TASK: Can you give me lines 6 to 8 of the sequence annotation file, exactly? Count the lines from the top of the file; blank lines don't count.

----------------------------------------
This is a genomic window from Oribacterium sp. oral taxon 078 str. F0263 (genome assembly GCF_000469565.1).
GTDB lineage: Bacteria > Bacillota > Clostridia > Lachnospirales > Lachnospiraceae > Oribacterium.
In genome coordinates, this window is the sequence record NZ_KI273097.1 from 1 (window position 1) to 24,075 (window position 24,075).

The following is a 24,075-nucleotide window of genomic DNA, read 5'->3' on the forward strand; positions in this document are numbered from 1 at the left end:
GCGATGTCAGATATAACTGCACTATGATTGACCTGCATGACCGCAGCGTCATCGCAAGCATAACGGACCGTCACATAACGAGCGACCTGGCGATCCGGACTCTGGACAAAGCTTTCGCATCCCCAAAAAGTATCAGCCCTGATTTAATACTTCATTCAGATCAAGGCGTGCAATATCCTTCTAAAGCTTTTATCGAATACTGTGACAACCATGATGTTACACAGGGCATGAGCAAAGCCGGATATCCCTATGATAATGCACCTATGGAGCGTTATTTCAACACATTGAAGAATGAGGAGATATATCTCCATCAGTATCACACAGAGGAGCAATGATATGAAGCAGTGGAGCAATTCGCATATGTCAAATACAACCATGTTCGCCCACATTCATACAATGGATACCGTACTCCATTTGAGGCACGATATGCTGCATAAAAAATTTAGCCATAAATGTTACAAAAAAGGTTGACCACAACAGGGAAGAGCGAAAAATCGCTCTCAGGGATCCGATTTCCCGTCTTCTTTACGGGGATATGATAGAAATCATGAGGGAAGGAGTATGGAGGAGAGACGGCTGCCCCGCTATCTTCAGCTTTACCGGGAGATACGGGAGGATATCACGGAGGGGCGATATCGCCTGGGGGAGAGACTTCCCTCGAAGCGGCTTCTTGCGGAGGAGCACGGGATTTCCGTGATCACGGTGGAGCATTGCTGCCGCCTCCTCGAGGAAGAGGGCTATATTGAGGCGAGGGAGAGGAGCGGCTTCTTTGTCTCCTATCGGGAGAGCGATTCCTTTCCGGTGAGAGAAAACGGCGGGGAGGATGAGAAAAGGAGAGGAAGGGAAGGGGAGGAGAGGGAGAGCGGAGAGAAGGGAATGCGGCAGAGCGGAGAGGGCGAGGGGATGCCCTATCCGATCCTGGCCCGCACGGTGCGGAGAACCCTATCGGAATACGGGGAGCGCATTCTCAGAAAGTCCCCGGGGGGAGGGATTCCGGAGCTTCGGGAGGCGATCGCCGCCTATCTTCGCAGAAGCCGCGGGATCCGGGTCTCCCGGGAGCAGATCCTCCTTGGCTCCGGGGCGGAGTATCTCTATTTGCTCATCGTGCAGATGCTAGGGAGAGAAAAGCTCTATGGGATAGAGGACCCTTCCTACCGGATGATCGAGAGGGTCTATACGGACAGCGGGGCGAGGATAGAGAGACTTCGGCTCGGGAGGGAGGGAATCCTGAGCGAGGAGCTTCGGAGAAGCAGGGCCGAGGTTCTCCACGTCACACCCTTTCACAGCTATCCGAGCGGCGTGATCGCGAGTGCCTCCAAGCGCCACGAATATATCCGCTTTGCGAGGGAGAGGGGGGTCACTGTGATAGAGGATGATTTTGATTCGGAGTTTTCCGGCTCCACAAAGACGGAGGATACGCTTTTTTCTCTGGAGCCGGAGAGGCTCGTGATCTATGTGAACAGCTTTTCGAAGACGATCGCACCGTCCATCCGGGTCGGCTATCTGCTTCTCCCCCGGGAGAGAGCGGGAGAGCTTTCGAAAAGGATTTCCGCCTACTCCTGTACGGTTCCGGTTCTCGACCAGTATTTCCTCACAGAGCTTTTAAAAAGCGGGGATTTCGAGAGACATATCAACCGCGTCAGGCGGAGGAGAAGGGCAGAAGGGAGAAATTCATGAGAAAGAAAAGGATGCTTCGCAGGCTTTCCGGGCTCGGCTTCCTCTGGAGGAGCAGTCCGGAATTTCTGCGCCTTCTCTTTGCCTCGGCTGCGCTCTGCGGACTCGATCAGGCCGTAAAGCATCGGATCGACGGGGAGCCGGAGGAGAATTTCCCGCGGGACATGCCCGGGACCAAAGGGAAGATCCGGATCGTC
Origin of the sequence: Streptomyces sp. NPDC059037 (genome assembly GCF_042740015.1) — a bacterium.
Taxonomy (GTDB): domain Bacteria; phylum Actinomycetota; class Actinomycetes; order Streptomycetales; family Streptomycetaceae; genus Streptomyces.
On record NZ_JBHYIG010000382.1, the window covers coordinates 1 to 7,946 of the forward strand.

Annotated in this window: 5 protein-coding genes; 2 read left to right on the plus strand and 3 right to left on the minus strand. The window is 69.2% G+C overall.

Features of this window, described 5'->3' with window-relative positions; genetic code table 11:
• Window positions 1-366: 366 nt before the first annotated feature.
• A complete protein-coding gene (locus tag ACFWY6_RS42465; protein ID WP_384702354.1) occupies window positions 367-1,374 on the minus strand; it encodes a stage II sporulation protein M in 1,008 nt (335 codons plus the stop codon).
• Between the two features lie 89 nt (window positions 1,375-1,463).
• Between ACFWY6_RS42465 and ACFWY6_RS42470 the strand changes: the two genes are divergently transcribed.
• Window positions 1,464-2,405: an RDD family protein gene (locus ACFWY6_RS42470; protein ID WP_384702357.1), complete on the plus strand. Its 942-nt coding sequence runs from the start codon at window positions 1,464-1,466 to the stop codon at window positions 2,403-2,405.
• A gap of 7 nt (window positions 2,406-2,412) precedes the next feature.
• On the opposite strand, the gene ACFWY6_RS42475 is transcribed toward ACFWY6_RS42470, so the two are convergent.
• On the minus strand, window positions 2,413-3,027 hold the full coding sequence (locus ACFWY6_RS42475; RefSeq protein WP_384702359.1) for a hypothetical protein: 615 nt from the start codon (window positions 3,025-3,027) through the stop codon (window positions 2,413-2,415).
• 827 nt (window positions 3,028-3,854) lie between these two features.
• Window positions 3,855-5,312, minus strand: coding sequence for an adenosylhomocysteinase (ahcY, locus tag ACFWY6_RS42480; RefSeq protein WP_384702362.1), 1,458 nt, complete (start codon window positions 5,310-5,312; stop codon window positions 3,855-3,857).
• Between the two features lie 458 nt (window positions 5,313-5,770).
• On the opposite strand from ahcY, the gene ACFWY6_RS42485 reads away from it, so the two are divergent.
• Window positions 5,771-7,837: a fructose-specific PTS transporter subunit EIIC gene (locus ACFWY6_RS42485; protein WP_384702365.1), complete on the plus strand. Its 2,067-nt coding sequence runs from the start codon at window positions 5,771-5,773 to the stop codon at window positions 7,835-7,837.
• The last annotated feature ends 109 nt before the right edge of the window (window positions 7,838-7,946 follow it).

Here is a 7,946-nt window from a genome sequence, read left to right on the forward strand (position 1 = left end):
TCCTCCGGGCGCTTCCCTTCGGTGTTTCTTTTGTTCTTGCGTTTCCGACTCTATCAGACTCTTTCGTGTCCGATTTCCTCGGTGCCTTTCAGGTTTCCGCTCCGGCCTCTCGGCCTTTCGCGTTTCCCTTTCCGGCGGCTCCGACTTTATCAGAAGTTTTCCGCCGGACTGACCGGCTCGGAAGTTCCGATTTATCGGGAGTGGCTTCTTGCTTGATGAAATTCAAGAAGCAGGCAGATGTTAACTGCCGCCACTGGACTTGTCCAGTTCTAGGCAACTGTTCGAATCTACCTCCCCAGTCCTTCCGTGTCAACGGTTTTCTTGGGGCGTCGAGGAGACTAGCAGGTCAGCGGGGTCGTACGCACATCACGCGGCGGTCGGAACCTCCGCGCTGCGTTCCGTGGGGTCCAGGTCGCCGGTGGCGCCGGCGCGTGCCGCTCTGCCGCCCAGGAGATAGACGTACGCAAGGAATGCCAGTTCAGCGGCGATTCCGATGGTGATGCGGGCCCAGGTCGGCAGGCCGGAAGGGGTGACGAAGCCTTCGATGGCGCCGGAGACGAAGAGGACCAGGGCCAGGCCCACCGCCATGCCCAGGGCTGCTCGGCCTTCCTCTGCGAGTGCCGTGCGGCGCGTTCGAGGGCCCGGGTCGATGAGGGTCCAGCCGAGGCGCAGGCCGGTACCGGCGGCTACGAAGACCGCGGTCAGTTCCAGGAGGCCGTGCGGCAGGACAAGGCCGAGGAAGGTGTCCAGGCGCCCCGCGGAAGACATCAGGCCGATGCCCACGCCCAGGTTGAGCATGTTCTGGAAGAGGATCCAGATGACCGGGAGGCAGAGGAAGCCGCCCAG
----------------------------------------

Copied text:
Origin of the sequence: Streptomyces sp. NPDC059037 (genome assembly GCF_042740015.1) — a bacterium.
Taxonomy (GTDB): domain Bacteria; phylum Actinomycetota; class Actinomycetes; order Streptomycetales; family Streptomycetaceae; genus Streptomyces.
On record NZ_JBHYIG010000382.1, the window covers coordinates 1 to 7,946 of the forward strand.